If you are already using a saddle pad strategically to help your saddle fit, good for you! This should give you a little more detail about how to do it better. If you still think a saddle pad is just a piece of cloth to protect your saddle from a sweaty horse… oh my, you’re in for an eye opening experience! If you’ve read any of my other articles you’ve probably read about the importance of saddle balance, possibly to the extent that I sound like a broken record! But balance IS that important and the biggest advantage of modern pads is that they can help to correct an unbalanced saddle!
Types & Uses
There are so many “corrective” pad options available nowadays, and there are a few different types that serve specific purposes very effectively. The pads we are covering in this article are most focused on protecting a horse’s back and improving saddle fit, which helps narrow the field. The three most useful are foam topped pads (ie Thinline), Sheepskin pads, and shim pads. They can provide a number of solutions including balancing a saddle along the topline, balancing the saddle laterally, minimizing acute pressure on a horse’s back, preventing bridging/rocking and lifting a saddle off a horse’s back.
Between these 3 styles of pads there are a ton of cases where they can help. At least one of these probably applies to you (or your horse) right now:
- Young horses changing quickly
- Rehabbing and/or very sensitive backed horses
- Leased horses that you don’t have a fitted saddle for
- Low/no budget for a fitted saddle
- One saddle for multiple horses
- Heavier rider, especially an amateur rider
- Shifting/bouncing saddles
- Asymmetrical horse
How & When to Use
Keep in mind as we go through each pad’s uses, there is a lot of overlap between all of them. For example, just about every different type of pad (foam, sheepskin, cotton) comes in a version that accepts shims. It is simply my goal to help you find the best solution for your horse.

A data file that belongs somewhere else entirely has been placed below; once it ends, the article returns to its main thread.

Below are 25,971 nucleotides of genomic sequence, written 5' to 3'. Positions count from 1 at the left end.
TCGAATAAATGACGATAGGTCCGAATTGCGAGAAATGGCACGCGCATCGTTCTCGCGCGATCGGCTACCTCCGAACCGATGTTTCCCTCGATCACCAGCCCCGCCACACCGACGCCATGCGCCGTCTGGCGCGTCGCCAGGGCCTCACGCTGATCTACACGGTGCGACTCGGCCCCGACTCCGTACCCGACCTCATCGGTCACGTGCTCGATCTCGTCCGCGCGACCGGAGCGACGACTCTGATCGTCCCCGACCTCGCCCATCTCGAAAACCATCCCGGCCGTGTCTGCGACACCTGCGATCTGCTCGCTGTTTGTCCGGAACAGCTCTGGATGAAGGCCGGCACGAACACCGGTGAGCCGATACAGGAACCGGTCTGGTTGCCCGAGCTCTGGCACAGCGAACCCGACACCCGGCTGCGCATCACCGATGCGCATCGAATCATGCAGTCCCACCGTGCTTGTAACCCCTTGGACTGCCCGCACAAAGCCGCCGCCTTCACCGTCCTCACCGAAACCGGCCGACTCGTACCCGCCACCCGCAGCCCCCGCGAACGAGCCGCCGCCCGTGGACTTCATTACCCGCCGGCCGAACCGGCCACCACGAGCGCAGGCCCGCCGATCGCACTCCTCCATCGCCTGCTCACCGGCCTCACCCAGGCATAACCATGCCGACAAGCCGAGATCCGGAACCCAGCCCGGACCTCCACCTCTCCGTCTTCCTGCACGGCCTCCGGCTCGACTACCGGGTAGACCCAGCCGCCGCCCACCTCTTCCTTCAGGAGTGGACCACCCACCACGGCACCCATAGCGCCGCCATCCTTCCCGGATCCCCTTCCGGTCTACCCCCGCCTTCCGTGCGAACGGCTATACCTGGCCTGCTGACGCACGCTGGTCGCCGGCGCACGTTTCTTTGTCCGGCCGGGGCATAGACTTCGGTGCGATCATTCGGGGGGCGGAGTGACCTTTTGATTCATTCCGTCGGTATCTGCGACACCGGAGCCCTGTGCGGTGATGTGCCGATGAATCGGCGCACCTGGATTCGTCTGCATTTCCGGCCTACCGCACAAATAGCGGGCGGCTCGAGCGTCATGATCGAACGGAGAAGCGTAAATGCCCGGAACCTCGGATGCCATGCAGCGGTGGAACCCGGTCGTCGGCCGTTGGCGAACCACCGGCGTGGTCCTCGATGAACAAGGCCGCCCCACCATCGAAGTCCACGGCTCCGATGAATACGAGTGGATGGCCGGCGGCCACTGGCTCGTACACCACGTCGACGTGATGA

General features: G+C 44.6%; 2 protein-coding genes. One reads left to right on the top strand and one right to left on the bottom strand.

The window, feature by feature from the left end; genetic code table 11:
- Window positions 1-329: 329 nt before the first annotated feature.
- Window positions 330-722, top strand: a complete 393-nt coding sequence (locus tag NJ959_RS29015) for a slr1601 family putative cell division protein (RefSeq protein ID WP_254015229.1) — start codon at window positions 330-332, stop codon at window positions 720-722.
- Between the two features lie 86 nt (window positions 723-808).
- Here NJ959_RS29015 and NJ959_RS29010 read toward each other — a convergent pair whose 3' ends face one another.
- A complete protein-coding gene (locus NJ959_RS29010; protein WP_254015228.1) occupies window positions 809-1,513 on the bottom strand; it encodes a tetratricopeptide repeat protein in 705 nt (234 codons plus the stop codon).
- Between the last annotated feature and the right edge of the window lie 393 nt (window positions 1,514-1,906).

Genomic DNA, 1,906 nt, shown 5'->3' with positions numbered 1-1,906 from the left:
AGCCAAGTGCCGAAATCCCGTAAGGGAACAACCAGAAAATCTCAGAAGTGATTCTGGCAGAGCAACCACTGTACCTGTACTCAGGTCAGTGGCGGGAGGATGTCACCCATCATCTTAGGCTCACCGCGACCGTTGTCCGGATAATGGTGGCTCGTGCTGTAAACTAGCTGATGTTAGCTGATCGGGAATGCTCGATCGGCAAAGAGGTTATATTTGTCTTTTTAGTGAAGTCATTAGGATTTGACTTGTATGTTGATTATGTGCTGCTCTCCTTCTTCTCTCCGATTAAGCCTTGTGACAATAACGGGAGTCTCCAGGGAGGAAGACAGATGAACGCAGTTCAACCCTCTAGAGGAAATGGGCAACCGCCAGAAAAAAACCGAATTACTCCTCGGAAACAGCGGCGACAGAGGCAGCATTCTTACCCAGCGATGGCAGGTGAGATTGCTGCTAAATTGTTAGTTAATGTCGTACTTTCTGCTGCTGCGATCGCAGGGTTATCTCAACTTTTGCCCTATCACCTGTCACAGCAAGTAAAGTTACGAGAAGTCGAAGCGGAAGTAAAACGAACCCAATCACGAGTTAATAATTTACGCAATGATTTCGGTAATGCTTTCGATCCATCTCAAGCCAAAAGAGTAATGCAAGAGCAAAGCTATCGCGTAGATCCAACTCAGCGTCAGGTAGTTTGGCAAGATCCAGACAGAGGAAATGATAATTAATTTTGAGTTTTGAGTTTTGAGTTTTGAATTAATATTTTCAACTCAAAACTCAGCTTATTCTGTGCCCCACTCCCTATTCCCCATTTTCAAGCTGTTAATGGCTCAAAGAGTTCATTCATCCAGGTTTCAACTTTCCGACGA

Foam pads come in a few different styles, from just a 1/4 inch sheet of foam, to foam/cotton hybrids with the most popular brand being Thinline. These are great pads for spreading out acute pressure under a saddle. The biggest benefit is that they come in very slim designs, so if you don’t have a lot of room in the gullet, or the tree is on the narrow side, they won’t fill too much space under a saddle.
If your saddle has panels that aren’t evenly distributing your weight over the back, whether it be tight at the withers/shoulder or too much pressure over the trapezius/mid back area, foam pads are your friend. They are also great when it comes to sore, rehabbing or sensitive horses that have a generally decent fitting saddle, thanks to the low profile design.
Sheepskin pads are definitely the most widely used “corrective” pads. It’s hard to feel that soft fluffy sheepskin and think your horse won’t love it! And they certainly are useful. The higher end sheepskin pads are a hefty but soft consistency, and are akin to an additional set of wool panels under your saddle… as the material is very similar to what wool saddles are flocked with.
They work well for saddles that sit too low near the withers/spine, as they provide a healthy lift to the saddle to keep it away from the horse’s skeleton and ligaments. They are also great for any saddle that is too wide for a horse, as they can fill that space under the tree points. And anytime a heavier rider is in the seat, especially an amateur that isn’t perfectly balanced, they are a nice addition to give the horse a little extra protection.
Shim pads, meaning pads that accept 1/8 – 1/4 inch shim inserts, are by far the best innovation in saddle pads to date. They come in all forms, including the two materials mentioned above, as well as in plain cotton. They are great for young changing horses, leased horses, multiple horses sharing one saddle or asymmetrical horses. Pretty much any time a saddle is out of balance for any reason, they will be your (relatively) low cost friend.
If a saddle is sitting low in the front, causing it to rock or bounce behind, siding in shims in the front on either side will solve the problem. If a saddle is putting you in a chair seat or tipping back onto the horse’s lumbar, sliding in shims in the rear on either side will help get the saddle leveled out. If a saddle is twisting or falling off laterally (to the left or right), often sliding a shim in the front on the side it falls down on will solve the problem. Keep in mind with lateral movements of the saddle, there is sometimes an element of “trial and error” as there can be multiple causes to the shifting. If the first try doesn’t work, simply experiment with different padding until you find the right one.
(Or write an email to firstname.lastname@example.org and we can help you personally, free of charge)
While none of these pads beat a perfectly fitting saddle, the truth is many riders cannot afford one, and the right saddle pad used the right way is infinitely better than nothing at all. We are in a lovely day and age of “smart” saddle pads, with so many low cost resources to help our horses and our positions. Now go out there and take full advantage!!
Questions, comments, suggestions, or feedback of any kind? Please leave a comment. I will reply!